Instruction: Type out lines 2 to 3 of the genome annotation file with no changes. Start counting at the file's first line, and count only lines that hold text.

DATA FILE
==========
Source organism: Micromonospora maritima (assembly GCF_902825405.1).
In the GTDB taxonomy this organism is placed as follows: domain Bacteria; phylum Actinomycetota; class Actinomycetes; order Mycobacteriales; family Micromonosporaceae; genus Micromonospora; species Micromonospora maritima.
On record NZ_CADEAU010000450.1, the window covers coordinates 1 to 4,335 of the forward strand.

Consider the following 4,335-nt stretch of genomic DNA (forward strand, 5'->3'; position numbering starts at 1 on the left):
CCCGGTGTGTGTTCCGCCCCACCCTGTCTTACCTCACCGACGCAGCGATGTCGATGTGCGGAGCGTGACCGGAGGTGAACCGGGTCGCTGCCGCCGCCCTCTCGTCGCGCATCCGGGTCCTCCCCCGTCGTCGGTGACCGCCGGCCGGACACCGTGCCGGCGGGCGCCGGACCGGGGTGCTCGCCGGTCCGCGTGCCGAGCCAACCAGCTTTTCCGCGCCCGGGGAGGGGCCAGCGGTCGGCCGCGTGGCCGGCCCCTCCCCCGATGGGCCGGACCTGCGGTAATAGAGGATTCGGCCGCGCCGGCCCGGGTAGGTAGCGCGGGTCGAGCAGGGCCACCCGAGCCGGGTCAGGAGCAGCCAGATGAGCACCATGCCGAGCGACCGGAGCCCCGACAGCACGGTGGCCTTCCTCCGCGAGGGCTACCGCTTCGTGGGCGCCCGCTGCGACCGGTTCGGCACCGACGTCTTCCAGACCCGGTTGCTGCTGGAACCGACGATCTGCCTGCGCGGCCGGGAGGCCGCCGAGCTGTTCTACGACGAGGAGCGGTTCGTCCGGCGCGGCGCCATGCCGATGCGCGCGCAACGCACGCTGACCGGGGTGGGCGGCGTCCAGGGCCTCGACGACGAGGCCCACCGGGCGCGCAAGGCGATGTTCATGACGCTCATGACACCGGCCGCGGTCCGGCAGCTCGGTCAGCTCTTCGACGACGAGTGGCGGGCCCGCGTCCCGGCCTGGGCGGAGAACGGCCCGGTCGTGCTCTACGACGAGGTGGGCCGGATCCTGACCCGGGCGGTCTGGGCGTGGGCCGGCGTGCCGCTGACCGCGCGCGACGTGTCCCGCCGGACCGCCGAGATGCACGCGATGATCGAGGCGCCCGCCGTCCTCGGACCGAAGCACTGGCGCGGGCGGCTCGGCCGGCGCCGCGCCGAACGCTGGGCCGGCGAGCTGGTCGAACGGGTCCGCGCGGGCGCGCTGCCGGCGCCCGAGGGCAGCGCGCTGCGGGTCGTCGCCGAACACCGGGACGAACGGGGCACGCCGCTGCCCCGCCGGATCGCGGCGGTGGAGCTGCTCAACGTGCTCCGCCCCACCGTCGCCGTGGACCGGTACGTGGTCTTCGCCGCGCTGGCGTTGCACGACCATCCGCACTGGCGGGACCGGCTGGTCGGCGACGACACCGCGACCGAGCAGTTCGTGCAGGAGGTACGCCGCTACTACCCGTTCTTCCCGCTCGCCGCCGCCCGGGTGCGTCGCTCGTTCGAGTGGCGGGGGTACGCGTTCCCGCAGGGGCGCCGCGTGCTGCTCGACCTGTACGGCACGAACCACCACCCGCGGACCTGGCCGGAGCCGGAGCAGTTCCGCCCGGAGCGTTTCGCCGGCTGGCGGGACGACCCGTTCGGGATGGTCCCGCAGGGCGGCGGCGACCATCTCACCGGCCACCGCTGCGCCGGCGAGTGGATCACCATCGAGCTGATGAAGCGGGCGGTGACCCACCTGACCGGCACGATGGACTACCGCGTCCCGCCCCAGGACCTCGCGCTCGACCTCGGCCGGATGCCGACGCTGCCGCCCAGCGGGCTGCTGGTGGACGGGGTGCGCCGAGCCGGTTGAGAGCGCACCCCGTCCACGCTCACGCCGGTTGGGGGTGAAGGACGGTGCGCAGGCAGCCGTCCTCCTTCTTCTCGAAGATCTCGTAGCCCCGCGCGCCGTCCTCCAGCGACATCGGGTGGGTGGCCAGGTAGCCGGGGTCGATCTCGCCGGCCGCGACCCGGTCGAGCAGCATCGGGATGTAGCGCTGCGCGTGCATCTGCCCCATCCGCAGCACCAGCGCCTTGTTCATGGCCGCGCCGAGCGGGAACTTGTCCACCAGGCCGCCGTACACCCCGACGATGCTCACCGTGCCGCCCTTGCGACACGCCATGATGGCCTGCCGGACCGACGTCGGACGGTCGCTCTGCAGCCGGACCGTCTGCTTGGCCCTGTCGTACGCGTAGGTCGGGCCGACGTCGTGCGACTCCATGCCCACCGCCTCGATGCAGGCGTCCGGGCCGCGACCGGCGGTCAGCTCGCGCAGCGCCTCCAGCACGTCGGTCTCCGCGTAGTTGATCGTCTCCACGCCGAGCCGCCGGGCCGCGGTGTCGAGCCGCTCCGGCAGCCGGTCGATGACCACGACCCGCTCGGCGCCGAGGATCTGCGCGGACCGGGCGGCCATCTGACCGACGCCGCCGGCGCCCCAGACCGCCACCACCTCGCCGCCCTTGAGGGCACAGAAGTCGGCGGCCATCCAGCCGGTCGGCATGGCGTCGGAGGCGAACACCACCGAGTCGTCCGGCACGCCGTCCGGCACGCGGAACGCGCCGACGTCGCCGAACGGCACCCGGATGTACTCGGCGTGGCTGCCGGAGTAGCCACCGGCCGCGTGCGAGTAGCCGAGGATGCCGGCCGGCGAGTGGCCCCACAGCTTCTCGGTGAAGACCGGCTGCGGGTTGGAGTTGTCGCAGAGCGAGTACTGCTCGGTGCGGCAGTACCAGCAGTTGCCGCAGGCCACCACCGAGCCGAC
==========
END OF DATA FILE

In the GTDB taxonomy this organism is placed as follows: domain Bacteria; phylum Actinomycetota; class Actinomycetes; order Mycobacteriales; family Micromonosporaceae; genus Micromonospora; species Micromonospora maritima.
On record NZ_CADEAU010000450.1, the window covers coordinates 1 to 4,335 of the forward strand.